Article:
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Oscar Stanton De Priest represented Illinois in the U.S. House of Representatives. He was the first African American elected to Congress in the 20th century.
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U.S. Congressman. Born March 9, 1871, in Florence, Alabama, Oscar Stanton De Priest, the son of former slaves, became the first African-American elected to Congress in the 20th century when he won the House seat for the South Side district of Chicago in the 1928 election.
De Priest's parents were hard-working people. His father, Alexander, found employment as a farmer, while his mother, Mary, washed clothes part-time. Like many African-Americans looking to escape the South for a new life in the North, the De Priests, as part of what historians would later label the Great Migration, left Alabama when Oscar was a young child and put down new roots in Kansas.
There, De Priest attended elementary school in Salina and later enrolled in the Salina Normal School, where he studied bookkeeping.
In 1889, De Priest left Kansas for a new life in Chicago, where he found work as a house painter, plasterer, and decorator. It was there that De Priest also met his future wife, Jessie Williams. The two married on February 23, 1898, and eventually had a child, Oscar Stanton, Jr.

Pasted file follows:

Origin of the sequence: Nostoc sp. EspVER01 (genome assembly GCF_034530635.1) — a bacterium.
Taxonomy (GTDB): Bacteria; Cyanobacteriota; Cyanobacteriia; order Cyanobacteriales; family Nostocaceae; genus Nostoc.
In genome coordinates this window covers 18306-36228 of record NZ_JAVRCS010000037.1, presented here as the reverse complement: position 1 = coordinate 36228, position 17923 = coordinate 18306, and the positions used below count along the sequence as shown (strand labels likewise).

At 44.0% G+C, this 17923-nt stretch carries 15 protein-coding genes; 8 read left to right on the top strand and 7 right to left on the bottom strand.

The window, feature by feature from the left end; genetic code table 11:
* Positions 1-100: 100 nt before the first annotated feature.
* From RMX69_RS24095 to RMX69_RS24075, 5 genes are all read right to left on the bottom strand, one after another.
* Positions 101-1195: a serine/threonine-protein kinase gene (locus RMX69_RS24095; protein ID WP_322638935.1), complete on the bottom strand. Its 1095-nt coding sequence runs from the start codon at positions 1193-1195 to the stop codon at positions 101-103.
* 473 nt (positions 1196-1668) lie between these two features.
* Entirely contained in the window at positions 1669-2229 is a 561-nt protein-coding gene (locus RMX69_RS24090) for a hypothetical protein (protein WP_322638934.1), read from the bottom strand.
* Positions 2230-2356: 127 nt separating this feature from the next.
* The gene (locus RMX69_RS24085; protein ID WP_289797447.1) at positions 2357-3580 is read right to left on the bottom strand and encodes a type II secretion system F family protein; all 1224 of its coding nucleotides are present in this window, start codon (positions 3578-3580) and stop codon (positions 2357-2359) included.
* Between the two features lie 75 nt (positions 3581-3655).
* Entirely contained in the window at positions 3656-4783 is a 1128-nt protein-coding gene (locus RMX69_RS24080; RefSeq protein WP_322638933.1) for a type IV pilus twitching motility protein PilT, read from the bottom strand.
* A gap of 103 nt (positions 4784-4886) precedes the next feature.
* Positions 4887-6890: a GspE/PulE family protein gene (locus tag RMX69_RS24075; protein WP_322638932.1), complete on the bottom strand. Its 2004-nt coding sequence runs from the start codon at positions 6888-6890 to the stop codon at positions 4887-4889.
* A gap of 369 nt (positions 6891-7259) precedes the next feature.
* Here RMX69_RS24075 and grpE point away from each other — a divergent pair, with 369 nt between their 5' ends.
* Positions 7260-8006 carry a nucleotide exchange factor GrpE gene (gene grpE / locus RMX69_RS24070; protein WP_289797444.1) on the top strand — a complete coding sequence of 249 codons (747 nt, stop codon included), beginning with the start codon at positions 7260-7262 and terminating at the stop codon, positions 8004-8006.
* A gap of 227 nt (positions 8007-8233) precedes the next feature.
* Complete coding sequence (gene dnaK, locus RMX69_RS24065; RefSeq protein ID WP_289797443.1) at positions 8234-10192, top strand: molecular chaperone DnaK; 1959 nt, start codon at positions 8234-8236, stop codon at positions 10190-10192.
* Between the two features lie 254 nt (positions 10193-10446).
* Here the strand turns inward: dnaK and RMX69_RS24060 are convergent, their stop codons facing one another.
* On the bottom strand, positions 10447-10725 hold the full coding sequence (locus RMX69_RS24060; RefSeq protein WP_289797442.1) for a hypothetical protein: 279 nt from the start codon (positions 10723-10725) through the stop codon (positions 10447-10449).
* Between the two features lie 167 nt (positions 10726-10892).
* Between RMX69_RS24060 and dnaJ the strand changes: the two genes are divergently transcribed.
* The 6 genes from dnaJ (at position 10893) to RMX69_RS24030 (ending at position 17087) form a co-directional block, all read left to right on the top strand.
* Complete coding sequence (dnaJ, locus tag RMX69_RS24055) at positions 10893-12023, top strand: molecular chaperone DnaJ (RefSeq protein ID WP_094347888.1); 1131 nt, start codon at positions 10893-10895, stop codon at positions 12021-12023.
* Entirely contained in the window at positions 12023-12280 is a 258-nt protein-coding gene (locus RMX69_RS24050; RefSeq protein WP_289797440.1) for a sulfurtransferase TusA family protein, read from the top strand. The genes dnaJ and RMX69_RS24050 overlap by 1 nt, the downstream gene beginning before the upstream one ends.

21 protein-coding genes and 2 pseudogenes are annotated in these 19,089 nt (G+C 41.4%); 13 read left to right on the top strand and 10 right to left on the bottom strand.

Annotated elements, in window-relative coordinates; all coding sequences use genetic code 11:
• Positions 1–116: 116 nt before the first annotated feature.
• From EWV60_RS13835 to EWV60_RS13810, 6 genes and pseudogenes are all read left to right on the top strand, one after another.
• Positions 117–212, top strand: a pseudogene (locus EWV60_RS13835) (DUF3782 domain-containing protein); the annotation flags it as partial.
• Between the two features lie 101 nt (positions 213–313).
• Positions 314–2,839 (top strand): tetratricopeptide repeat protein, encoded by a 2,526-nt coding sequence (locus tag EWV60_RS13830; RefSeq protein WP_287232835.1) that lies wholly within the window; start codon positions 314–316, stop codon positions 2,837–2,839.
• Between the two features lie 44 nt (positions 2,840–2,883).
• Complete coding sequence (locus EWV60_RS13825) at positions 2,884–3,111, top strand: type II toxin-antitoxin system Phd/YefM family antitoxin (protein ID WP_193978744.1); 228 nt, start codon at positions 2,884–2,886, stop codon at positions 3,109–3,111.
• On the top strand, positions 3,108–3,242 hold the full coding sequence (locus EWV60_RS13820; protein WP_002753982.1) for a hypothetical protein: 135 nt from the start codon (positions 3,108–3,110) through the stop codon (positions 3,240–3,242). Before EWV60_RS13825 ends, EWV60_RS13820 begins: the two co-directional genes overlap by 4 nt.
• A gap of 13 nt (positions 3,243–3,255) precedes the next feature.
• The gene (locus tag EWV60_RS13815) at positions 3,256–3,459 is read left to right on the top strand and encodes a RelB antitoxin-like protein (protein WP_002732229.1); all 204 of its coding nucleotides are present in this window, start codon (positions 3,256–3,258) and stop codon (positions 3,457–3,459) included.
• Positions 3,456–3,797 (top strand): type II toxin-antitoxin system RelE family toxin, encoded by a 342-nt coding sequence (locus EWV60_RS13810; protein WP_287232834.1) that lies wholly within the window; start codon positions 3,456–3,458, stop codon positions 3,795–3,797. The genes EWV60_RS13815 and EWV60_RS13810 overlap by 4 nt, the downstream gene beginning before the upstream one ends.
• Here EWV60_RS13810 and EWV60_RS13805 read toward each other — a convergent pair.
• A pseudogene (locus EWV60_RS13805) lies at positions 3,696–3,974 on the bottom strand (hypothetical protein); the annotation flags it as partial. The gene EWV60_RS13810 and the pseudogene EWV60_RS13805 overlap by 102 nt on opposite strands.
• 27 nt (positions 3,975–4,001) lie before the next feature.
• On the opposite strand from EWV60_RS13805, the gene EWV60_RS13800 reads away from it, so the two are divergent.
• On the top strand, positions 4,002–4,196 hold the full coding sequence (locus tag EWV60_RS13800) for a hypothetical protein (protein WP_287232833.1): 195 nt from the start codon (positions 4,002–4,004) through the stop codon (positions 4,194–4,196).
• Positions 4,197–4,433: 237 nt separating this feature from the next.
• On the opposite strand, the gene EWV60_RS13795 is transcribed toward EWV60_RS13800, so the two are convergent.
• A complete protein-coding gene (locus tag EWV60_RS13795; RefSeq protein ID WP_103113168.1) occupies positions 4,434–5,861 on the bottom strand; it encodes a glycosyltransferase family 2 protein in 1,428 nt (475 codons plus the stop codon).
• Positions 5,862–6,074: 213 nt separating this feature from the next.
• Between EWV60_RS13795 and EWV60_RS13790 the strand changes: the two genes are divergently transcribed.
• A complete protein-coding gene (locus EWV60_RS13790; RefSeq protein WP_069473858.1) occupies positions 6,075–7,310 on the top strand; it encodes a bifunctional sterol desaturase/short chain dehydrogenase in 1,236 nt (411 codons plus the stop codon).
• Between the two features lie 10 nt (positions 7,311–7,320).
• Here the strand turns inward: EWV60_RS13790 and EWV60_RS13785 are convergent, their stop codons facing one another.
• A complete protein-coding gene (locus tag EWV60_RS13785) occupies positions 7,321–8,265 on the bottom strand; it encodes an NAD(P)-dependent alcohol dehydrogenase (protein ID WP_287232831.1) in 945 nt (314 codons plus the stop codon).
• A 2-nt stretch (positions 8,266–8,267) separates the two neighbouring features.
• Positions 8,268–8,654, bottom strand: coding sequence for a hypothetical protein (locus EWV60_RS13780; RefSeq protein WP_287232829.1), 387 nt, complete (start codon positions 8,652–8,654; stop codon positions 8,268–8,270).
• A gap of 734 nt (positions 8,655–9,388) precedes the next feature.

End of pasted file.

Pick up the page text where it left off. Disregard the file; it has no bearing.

For De Priest, Chicago proved to be a perfect fit for an ambitious young man like himself. The city had become a magnet for Southern blacks and with so few African-American leaders to represent them in their new city, De Priest saw an opportunity in politics. His skillful approach to negotiations and his ability to deliver black votes for the Republican party, landed him a seat on the Cook County Board of Commissioners in 1914, where he served two full terms.
As his stature grew, so did his ambitions. De Priest earned considerable wealth running his own real estate management firm, but politics continued to call to him, too. Between 1915 and 1917, he ran his business while he served on the Chicago City Council. He was forced to resign, however, when he was indicted on charges for accepting protection money. De Priest was later acquitted, but it took some years for him to rehab his name. By 1924 he'd done just that, and was elected Third Ward committeeman.
In 1928, following the death of longtime First District representative Martin Madden in April of that year, De Priest's political fortunes took another huge leap when he was tapped as the Republican nominee to replace the late Congressman. In a crowded field that included his main Democratic opponent, Harry Baker, as well as several independent candidates, De Priest narrowly pulled out a victory, winning just 48 percent of the vote.
Still, it was enough to land him in Washington and make him the first African-American to win a Congressional seat in some three decades.
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